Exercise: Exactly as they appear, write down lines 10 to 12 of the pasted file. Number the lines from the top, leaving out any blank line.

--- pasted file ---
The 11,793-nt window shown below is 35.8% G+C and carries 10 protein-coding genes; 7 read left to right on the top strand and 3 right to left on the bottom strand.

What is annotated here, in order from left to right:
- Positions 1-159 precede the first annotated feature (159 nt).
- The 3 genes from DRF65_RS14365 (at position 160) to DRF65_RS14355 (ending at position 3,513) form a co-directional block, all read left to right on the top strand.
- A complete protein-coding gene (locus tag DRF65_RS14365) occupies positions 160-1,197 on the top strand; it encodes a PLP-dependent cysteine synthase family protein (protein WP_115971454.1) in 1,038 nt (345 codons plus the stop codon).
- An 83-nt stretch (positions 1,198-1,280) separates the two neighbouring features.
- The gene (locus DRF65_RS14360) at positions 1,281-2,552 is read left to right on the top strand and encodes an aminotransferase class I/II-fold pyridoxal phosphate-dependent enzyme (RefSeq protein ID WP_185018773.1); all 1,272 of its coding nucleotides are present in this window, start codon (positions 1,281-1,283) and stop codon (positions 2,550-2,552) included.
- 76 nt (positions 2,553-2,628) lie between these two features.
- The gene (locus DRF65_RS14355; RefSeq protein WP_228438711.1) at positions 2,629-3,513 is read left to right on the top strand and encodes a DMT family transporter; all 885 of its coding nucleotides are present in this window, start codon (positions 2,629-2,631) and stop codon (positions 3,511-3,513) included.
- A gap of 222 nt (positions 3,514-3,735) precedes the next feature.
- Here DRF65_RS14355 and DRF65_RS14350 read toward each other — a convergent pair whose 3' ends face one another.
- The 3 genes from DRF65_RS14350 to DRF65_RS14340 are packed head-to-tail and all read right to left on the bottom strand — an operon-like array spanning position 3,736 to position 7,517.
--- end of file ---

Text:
- A gap of 222 nt (positions 3,514-3,735) precedes the next feature.
- Here DRF65_RS14355 and DRF65_RS14350 read toward each other — a convergent pair whose 3' ends face one another.
- The 3 genes from DRF65_RS14350 to DRF65_RS14340 are packed head-to-tail and all read right to left on the bottom strand — an operon-like array spanning position 3,736 to position 7,517.